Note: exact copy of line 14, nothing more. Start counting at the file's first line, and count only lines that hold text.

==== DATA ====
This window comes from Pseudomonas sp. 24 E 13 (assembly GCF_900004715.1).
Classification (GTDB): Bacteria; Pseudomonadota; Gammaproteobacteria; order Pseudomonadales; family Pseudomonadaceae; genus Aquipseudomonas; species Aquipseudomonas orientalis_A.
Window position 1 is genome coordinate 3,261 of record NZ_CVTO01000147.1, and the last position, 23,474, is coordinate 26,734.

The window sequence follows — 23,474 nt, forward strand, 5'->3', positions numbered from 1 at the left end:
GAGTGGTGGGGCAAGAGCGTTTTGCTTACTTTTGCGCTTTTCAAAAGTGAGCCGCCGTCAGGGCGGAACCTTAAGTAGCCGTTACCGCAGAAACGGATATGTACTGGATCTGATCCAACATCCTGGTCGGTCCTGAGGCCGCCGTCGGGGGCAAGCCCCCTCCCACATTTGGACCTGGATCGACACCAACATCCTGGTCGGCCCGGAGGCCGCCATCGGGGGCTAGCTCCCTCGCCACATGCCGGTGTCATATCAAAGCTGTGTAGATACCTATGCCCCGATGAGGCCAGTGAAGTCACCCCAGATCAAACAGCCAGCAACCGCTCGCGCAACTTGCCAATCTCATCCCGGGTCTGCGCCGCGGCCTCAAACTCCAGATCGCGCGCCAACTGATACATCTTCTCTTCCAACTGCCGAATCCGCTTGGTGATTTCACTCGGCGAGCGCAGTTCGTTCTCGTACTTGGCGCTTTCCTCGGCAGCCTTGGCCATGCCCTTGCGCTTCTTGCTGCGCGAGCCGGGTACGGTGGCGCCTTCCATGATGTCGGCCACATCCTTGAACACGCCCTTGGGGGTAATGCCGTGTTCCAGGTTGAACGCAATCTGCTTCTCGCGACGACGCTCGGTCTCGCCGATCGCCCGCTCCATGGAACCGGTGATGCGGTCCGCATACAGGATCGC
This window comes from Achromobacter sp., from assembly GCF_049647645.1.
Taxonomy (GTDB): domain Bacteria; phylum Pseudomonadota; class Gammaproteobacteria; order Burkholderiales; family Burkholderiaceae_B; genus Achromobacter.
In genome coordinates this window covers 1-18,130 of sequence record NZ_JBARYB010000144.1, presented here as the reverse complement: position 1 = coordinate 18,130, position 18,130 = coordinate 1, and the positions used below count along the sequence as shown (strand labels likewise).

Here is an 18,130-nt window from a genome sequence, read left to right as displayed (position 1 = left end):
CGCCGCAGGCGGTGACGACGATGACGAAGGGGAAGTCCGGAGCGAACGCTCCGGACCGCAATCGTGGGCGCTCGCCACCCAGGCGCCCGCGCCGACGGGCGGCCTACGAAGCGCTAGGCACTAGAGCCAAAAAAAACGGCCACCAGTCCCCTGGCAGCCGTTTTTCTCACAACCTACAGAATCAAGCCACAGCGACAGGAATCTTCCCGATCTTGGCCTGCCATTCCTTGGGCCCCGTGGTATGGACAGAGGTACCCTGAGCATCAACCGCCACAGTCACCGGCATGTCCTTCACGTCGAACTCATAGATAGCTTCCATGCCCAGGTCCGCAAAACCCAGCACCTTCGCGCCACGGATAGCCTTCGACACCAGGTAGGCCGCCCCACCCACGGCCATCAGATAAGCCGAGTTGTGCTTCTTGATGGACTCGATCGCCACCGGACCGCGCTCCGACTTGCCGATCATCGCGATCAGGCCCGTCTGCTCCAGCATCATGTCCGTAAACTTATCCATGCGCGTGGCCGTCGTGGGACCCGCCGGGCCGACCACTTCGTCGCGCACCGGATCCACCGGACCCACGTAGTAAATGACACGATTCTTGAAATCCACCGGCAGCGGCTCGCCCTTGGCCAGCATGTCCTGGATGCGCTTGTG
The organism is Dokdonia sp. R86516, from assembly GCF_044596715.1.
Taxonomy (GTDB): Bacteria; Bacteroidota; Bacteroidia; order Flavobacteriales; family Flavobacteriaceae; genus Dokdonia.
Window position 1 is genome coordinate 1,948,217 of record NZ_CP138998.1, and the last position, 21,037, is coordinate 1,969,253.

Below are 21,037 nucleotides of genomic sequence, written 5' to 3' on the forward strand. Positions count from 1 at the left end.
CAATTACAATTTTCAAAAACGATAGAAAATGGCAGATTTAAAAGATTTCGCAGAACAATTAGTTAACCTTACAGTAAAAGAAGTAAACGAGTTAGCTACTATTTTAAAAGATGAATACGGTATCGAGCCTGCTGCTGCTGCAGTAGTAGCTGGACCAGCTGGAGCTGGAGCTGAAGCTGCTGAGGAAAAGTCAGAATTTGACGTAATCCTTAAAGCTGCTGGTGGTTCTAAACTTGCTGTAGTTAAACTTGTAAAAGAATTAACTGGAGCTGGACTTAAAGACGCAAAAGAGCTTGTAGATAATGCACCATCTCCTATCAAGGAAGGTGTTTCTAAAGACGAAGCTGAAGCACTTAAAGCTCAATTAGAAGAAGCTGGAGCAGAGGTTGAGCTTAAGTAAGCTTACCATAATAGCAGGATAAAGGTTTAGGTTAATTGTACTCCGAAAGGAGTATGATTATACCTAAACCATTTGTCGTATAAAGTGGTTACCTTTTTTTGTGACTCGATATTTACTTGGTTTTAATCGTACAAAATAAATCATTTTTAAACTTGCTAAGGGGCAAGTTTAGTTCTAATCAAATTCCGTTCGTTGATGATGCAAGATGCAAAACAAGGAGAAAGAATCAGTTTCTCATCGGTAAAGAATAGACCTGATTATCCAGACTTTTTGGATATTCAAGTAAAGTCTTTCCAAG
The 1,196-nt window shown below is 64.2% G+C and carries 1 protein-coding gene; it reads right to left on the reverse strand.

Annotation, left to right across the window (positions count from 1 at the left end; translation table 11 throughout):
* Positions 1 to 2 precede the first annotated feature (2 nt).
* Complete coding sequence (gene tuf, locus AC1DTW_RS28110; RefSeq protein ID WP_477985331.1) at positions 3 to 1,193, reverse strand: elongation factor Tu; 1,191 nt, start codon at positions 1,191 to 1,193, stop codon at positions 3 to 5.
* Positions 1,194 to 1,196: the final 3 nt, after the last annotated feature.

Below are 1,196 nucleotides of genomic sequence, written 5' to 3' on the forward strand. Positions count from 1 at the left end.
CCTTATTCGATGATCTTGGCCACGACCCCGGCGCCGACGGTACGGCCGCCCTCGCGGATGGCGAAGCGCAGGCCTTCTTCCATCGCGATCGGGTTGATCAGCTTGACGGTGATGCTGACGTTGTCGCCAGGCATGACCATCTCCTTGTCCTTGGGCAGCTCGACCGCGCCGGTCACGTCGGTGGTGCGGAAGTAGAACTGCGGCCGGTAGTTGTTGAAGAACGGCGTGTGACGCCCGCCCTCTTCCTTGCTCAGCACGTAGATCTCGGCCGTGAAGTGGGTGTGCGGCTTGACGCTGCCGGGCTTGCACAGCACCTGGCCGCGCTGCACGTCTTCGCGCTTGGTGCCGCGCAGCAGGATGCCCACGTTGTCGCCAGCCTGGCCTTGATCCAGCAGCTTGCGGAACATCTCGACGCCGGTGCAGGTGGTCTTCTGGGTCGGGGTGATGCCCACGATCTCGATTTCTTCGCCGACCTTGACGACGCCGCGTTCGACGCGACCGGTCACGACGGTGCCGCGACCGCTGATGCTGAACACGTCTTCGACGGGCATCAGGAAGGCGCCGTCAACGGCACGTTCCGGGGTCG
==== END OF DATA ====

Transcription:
Below are 21,037 nucleotides of genomic sequence, written 5' to 3' on the forward strand. Positions count from 1 at the left end.